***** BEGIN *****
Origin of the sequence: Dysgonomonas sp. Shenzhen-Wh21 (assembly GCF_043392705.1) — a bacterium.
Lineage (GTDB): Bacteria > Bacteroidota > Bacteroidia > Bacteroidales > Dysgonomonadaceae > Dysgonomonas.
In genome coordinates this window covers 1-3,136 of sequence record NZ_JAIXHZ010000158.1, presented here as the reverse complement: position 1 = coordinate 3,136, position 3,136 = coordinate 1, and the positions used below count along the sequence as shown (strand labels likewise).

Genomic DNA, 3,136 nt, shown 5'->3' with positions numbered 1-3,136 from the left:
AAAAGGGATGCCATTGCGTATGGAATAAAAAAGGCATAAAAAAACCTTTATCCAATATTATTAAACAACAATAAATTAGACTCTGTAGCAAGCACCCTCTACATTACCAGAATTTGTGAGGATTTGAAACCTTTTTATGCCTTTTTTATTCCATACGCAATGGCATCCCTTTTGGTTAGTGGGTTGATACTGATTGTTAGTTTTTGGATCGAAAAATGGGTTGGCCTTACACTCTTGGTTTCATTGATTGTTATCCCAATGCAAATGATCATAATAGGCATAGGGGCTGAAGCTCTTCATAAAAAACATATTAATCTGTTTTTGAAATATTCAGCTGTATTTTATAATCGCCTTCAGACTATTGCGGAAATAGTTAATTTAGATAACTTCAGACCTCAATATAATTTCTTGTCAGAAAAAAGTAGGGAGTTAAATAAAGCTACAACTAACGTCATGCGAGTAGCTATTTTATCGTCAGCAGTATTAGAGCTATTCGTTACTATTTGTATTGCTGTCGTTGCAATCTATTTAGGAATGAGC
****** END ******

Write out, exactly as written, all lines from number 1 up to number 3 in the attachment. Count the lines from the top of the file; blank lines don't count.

Origin of the sequence: Dysgonomonas sp. Shenzhen-Wh21 (assembly GCF_043392705.1) — a bacterium.
Lineage (GTDB): Bacteria > Bacteroidota > Bacteroidia > Bacteroidales > Dysgonomonadaceae > Dysgonomonas.
In genome coordinates this window covers 1-3,136 of sequence record NZ_JAIXHZ010000158.1, presented here as the reverse complement: position 1 = coordinate 3,136, position 3,136 = coordinate 1, and the positions used below count along the sequence as shown (strand labels likewise).